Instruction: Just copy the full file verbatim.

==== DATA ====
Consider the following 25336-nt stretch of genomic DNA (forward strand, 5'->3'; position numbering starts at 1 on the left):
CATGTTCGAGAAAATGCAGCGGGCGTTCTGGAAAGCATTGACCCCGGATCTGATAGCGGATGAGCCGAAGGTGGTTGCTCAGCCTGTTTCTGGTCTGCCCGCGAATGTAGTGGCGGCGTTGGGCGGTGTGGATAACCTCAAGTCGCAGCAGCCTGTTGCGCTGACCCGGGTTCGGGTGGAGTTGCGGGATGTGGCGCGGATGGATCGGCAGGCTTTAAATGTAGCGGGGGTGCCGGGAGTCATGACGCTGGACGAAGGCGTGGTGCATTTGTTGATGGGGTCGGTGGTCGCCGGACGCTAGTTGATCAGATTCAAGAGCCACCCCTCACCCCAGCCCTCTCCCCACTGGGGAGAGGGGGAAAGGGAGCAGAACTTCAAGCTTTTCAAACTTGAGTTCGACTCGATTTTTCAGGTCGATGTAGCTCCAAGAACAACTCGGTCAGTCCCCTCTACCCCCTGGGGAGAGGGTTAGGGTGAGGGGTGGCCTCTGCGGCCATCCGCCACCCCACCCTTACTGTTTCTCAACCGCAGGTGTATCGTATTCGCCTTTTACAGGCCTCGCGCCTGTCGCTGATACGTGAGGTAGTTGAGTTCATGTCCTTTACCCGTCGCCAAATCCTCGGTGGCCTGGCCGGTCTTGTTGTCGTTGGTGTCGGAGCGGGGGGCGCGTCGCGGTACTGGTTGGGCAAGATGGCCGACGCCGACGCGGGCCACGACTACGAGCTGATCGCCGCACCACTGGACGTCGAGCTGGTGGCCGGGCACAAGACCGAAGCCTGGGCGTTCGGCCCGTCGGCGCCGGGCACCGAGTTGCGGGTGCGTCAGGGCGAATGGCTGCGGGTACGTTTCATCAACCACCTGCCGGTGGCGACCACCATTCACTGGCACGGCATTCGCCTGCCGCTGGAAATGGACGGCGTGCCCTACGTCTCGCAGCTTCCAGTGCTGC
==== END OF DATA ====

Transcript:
Consider the following 25336-nt stretch of genomic DNA (forward strand, 5'->3'; position numbering starts at 1 on the left):
CATGTTCGAGAAAATGCAGCGGGCGTTCTGGAAAGCATTGACCCCGGATCTGATAGCGGATGAGCCGAAGGTGGTTGCTCAGCCTGTTTCTGGTCTGCCCGCGAATGTAGTGGCGGCGTTGGGCGGTGTGGATAACCTCAAGTCGCAGCAGCCTGTTGCGCTGACCCGGGTTCGGGTGGAGTTGCGGGATGTGGCGCGGATGGATCGGCAGGCTTTAAATGTAGCGGGGGTGCCGGGAGTCATGACGCTGGACGAAGGCGTGGTGCATTTGTTGATGGGGTCGGTGGTCGCCGGACGCTAGTTGATCAGATTCAAGAGCCACCCCTCACCCCAGCCCTCTCCCCACTGGGGAGAGGGGGAAAGGGAGCAGAACTTCAAGCTTTTCAAACTTGAGTTCGACTCGATTTTTCAGGTCGATGTAGCTCCAAGAACAACTCGGTCAGTCCCCTCTACCCCCTGGGGAGAGGGTTAGGGTGAGGGGTGGCCTCTGCGGCCATCCGCCACCCCACCCTTACTGTTTCTCAACCGCAGGTGTATCGTATTCGCCTTTTACAGGCCTCGCGCCTGTCGCTGATACGTGAGGTAGTTGAGTTCATGTCCTTTACCCGTCGCCAAATCCTCGGTGGCCTGGCCGGTCTTGTTGTCGTTGGTGTCGGAGCGGGGGGCGCGTCGCGGTACTGGTTGGGCAAGATGGCCGACGCCGACGCGGGCCACGACTACGAGCTGATCGCCGCACCACTGGACGTCGAGCTGGTGGCCGGGCACAAGACCGAAGCCTGGGCGTTCGGCCCGTCGGCGCCGGGCACCGAGTTGCGGGTGCGTCAGGGCGAATGGCTGCGGGTACGTTTCATCAACCACCTGCCGGTGGCGACCACCATTCACTGGCACGGCATTCGCCTGCCGCTGGAAATGGACGGCGTGCCCTACGTCTCGCAGCTTCCAGTGCTGC